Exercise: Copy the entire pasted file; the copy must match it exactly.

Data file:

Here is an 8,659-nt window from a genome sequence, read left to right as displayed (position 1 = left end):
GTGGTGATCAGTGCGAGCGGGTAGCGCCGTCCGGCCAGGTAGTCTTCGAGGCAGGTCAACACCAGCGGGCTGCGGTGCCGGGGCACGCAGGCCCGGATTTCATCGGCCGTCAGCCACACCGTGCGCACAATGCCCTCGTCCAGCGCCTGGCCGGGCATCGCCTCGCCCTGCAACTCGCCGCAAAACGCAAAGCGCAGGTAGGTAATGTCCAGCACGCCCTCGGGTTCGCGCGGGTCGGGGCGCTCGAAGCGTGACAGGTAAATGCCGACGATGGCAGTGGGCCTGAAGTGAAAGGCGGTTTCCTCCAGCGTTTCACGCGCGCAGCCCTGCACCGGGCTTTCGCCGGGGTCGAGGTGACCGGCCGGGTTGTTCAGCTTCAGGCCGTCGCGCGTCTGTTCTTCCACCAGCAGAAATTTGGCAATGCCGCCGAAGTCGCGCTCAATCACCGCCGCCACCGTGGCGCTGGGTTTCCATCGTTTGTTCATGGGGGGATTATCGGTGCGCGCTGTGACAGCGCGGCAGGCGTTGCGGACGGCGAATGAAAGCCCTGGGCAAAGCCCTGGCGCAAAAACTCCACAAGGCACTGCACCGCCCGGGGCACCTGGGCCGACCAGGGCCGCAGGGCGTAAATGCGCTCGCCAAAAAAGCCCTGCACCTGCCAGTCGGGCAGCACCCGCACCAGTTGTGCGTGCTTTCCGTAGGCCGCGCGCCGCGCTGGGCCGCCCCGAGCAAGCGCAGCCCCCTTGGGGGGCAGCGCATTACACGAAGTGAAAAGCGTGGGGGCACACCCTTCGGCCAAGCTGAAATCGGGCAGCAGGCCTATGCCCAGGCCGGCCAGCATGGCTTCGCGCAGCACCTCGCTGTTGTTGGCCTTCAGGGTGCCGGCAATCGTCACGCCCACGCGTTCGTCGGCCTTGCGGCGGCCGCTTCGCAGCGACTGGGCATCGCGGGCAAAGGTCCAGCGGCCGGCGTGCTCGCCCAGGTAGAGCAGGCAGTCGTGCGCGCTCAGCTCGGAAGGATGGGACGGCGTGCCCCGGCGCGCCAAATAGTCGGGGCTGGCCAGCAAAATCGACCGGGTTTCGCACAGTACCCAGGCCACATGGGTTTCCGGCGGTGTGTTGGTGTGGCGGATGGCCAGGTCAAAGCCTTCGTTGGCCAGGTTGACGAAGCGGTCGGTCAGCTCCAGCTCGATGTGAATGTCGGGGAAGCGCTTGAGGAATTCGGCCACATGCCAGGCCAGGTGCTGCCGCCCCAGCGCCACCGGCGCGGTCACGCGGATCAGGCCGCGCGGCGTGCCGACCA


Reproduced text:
Here is an 8,659-nt window from a genome sequence, read left to right as displayed (position 1 = left end):
GTGGTGATCAGTGCGAGCGGGTAGCGCCGTCCGGCCAGGTAGTCTTCGAGGCAGGTCAACACCAGCGGGCTGCGGTGCCGGGGCACGCAGGCCCGGATTTCATCGGCCGTCAGCCACACCGTGCGCACAATGCCCTCGTCCAGCGCCTGGCCGGGCATCGCCTCGCCCTGCAACTCGCCGCAAAACGCAAAGCGCAGGTAGGTAATGTCCAGCACGCCCTCGGGTTCGCGCGGGTCGGGGCGCTCGAAGCGTGACAGGTAAATGCCGACGATGGCAGTGGGCCTGAAGTGAAAGGCGGTTTCCTCCAGCGTTTCACGCGCGCAGCCCTGCACCGGGCTTTCGCCGGGGTCGAGGTGACCGGCCGGGTTGTTCAGCTTCAGGCCGTCGCGCGTCTGTTCTTCCACCAGCAGAAATTTGGCAATGCCGCCGAAGTCGCGCTCAATCACCGCCGCCACCGTGGCGCTGGGTTTCCATCGTTTGTTCATGGGGGGATTATCGGTGCGCGCTGTGACAGCGCGGCAGGCGTTGCGGACGGCGAATGAAAGCCCTGGGCAAAGCCCTGGCGCAAAAACTCCACAAGGCACTGCACCGCCCGGGGCACCTGGGCCGACCAGGGCCGCAGGGCGTAAATGCGCTCGCCAAAAAAGCCCTGCACCTGCCAGTCGGGCAGCACCCGCACCAGTTGTGCGTGCTTTCCGTAGGCCGCGCGCCGCGCTGGGCCGCCCCGAGCAAGCGCAGCCCCCTTGGGGGGCAGCGCATTACACGAAGTGAAAAGCGTGGGGGCACACCCTTCGGCCAAGCTGAAATCGGGCAGCAGGCCTATGCCCAGGCCGGCCAGCATGGCTTCGCGCAGCACCTCGCTGTTGTTGGCCTTCAGGGTGCCGGCAATCGTCACGCCCACGCGTTCGTCGGCCTTGCGGCGGCCGCTTCGCAGCGACTGGGCATCGCGGGCAAAGGTCCAGCGGCCGGCGTGCTCGCCCAGGTAGAGCAGGCAGTCGTGCGCGCTCAGCTCGGAAGGATGGGACGGCGTGCCCCGGCGCGCCAAATAGTCGGGGCTGGCCAGCAAAATCGACCGGGTTTCGCACAGTACCCAGGCCACATGGGTTTCCGGCGGTGTGTTGGTGTGGCGGATGGCCAGGTCAAAGCCTTCGTTGGCCAGGTTGACGAAGCGGTCGGTCAGCTCCAGCTCGATGTGAATGTCGGGGAAGCGCTTGAGGAATTCGGCCACATGCCAGGCCAGGTGCTGCCGCCCCAGCGCCACCGGCGCGGTCACGCGGATCAGGCCGCGCGGCGTGCCGACCA